Mueller Investigation

Trump Says Mueller Report Found No Evidence of Obstruction of Justice. Robert Mueller Tells Congress Otherwise.

Mueller's testimony before the House Judiciary Committee this morning contradicted the president's oft-made claims that the special counsel's report cleared him of any wrongdoing.


President Donald Trump has repeatedly claimed that the report from former Special Counsel Robert Mueller into Russian election interference found no obstruction of justice on Trump's part. That's news to former Special Counsel Robert Mueller.

In a flurry of early morning tweets, the president laid into Mueller and his investigative team of "18 angry Democrats" for running a witch hunt that nevertheless found no collusion between the Trump campaign and the Russian government and no obstruction of justice by Trump personally.


The president is largely correct on the first point. Mueller's investigation did not find evidence of a criminal conspiracy between the Trump campaign and the Russian government.

However, in his much-anticipated testimony before the House Judiciary Committee this morning, Mueller implicitly contradicted the latter half of the president's tweet.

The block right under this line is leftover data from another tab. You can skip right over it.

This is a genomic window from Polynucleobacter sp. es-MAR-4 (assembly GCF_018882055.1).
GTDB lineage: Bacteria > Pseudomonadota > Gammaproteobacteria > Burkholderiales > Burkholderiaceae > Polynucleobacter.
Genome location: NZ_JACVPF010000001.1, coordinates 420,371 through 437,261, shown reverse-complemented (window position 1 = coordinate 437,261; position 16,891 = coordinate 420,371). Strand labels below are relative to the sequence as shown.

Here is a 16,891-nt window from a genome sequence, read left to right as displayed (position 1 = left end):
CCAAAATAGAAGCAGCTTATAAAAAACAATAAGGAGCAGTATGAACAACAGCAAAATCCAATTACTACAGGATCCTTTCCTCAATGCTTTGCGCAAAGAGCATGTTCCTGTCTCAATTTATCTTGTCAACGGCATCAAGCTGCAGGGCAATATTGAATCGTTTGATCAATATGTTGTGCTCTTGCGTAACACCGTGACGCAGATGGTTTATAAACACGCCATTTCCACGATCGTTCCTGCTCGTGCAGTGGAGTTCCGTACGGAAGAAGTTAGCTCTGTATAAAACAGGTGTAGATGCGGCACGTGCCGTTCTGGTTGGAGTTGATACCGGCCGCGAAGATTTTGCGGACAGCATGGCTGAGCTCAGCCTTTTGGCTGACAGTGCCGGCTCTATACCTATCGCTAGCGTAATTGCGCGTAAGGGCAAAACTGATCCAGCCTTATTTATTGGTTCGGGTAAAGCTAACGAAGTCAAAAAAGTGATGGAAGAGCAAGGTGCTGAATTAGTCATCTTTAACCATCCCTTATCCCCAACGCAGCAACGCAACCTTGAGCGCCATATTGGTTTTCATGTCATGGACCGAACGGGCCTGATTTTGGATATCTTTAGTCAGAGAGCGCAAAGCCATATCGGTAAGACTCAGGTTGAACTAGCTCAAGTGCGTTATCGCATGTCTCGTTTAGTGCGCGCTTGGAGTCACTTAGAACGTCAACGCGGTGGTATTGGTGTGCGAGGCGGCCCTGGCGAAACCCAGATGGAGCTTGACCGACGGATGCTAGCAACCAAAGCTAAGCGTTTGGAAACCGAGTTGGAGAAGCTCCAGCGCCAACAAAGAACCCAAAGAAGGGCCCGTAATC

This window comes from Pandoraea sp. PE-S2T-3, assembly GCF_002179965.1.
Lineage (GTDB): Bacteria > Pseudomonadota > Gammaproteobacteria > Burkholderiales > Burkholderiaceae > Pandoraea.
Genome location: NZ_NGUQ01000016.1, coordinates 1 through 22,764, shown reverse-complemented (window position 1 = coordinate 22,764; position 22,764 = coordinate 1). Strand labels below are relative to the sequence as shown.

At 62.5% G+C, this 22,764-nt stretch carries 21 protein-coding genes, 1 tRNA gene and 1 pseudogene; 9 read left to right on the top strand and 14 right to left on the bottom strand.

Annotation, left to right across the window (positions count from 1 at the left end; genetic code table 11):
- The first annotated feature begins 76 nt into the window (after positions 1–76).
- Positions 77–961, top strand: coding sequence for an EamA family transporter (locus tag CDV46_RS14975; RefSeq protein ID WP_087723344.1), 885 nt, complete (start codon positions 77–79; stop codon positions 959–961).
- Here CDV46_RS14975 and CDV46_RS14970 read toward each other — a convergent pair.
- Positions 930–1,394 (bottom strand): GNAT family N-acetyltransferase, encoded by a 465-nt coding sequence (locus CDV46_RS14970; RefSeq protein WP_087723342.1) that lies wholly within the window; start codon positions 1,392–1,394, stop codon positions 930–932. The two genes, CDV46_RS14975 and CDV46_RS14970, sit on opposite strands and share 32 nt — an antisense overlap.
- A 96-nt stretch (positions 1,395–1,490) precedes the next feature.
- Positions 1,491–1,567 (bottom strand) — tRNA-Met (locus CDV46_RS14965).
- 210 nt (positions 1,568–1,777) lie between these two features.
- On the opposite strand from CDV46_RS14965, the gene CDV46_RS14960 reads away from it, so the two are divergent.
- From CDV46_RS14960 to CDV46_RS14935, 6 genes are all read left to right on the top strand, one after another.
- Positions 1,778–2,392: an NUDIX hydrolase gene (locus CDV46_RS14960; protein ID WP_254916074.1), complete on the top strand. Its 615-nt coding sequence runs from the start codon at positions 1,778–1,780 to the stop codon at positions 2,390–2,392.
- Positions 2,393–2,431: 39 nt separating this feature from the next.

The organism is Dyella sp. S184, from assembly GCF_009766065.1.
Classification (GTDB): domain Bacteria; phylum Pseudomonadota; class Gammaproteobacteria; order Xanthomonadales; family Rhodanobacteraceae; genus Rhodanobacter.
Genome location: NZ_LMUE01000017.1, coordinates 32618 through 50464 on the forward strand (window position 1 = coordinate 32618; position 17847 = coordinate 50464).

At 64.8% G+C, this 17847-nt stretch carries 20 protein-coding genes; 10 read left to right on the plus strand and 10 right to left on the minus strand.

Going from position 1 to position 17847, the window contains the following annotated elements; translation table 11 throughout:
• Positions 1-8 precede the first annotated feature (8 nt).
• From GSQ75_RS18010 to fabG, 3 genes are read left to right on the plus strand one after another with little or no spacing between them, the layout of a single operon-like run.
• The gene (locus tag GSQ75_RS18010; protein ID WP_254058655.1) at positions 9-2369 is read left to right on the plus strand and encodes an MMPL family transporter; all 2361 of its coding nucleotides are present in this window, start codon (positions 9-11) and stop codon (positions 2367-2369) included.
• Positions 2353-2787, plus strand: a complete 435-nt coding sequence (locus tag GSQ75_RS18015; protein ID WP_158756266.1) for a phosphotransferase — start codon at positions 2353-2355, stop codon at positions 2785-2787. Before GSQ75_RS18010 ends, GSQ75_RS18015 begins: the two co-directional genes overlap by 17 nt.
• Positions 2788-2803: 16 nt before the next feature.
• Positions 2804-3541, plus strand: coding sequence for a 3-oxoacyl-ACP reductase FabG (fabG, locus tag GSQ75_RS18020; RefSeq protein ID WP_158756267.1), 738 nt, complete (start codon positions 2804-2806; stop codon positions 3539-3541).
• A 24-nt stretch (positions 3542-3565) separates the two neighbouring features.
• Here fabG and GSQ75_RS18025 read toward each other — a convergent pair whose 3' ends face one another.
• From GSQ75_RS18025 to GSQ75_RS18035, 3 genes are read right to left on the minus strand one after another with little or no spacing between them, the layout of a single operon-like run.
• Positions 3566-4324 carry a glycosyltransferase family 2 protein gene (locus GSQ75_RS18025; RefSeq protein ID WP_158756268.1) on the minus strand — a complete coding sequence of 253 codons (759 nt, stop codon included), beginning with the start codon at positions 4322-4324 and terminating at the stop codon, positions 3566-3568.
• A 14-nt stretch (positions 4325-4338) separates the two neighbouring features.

At the outset of today's hearing, Justice Committee Chairman Rep. Jerry Nadler (D–N.Y.) read aloud a quote from Mueller's report in which he said:

"If we had confidence after a thorough investigation of the facts that the president clearly did not commit obstruction of justice, we would so state. Based on the facts and the applicable legal standards however, we are unable to reach that judgment."

"Does that say there was no obstruction?" asked Nadler, to which Mueller bluntly answered, "No."

In answer to a follow-up question from Nadler, Mueller again confirmed that his report did not totally exonerate Trump.

Indeed, Mueller's report found a number of acts on Trump's part that were "capable of exerting undue influence" over the investigation, including an ultimately ignored order given to White House Counsel Don McGahn to fire Mueller.

As Mueller stressed in his testimony, he is limited in how much he can affirmatively say about Trump's possible obstruction of justice.

"At the outset, we determined that when it came to the president's culpability, we needed to go forward after taking into account the [Department of Justice Office of Legal Counsel] opinion that a sitting president can't be indicted," Mueller said.

Mueller's finding that Trump had not been found innocent of obstruction of justice was seized on by Republicans on the committee, who said this was a violation of the principle that one is innocent until proven guilty.

"You wrote 180 pages about decisions that weren't reached, about potential crimes that weren't charged," said Rep. John Ratcliffe (R–Texas) to Mueller. "Donald Trump is not above the law. He's not. But he damn sure shouldn't be below the law."